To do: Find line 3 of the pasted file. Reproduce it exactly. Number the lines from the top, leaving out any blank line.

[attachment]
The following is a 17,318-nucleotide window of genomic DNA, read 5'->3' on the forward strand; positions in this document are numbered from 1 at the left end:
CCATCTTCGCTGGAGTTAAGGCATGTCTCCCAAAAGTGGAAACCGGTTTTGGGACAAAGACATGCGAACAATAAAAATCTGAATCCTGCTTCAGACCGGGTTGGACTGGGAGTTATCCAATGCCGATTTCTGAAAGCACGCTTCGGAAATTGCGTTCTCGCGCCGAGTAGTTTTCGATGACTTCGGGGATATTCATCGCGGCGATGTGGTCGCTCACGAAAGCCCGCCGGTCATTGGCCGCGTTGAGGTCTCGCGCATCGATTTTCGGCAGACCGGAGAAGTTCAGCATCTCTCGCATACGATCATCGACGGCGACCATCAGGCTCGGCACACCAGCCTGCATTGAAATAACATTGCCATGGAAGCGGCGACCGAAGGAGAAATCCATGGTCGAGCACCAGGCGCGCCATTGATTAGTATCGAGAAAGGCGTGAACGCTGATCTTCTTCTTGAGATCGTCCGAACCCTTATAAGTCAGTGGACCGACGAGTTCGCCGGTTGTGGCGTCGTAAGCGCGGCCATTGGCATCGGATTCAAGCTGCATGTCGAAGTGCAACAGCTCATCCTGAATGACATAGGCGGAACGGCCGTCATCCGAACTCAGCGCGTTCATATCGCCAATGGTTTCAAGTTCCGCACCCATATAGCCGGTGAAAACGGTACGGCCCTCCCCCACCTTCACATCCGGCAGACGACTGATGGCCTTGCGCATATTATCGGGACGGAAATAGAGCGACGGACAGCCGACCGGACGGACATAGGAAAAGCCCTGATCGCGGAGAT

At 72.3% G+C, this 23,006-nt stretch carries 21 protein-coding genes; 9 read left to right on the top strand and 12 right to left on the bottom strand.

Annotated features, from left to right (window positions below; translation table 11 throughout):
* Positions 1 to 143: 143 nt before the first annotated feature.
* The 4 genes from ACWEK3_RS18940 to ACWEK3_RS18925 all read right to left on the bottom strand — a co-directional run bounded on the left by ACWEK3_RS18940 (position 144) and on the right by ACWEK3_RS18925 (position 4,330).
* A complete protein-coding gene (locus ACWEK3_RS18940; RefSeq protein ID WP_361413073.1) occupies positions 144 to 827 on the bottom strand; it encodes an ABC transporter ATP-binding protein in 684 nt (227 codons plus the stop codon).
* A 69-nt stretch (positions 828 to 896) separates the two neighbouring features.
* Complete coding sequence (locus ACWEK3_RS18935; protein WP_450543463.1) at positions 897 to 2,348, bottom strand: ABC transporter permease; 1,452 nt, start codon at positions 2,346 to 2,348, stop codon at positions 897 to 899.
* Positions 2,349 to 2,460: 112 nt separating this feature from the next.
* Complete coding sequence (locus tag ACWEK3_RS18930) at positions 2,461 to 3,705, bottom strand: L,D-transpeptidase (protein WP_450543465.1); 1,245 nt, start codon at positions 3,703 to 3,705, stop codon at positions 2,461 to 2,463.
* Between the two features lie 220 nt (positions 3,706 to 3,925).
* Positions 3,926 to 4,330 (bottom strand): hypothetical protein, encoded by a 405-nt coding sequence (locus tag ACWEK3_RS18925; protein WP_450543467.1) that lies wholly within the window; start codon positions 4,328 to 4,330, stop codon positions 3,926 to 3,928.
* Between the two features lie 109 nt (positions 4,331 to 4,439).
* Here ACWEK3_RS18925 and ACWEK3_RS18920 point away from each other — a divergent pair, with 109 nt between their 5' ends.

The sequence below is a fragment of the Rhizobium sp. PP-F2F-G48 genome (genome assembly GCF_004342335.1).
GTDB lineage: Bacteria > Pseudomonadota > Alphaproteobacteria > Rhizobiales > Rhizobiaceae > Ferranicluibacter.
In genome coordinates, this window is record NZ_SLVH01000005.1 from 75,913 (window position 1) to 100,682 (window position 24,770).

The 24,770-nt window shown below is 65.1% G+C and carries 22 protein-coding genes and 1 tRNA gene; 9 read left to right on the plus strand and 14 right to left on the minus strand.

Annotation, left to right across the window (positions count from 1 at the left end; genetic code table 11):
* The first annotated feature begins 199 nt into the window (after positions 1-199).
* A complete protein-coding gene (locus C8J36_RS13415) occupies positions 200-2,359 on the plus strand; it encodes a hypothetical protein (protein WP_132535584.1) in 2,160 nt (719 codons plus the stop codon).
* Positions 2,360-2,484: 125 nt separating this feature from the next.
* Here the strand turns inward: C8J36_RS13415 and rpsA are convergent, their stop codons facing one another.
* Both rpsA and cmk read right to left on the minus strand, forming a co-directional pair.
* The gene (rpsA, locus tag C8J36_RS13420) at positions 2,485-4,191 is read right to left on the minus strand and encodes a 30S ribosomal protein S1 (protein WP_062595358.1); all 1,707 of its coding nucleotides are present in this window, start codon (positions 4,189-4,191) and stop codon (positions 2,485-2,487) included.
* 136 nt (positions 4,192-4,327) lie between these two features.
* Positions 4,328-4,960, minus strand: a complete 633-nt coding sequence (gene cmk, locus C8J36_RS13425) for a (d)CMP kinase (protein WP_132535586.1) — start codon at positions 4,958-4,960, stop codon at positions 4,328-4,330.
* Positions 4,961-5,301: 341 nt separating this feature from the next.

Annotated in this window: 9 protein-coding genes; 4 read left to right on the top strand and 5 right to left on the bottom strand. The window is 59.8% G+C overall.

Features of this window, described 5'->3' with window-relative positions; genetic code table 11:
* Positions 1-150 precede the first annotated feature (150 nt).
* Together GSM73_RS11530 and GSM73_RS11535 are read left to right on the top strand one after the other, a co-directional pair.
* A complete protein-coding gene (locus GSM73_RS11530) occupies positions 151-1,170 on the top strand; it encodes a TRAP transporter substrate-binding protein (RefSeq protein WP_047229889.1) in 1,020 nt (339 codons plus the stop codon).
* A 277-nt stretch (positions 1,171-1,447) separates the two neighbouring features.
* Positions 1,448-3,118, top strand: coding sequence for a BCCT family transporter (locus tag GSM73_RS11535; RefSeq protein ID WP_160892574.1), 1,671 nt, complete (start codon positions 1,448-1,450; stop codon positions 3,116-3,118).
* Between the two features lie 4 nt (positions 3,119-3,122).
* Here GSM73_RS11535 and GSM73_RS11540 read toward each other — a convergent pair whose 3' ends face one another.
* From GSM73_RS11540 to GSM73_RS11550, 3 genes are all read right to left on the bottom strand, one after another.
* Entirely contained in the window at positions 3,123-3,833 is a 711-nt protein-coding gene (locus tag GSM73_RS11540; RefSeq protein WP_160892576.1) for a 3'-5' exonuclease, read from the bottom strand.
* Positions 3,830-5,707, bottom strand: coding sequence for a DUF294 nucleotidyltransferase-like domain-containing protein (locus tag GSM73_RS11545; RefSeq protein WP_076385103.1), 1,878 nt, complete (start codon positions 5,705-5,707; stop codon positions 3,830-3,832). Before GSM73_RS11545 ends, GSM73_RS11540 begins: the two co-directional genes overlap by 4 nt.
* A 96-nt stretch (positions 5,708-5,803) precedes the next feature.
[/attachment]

At 72.3% G+C, this 23,006-nt stretch carries 21 protein-coding genes; 9 read left to right on the top strand and 12 right to left on the bottom strand.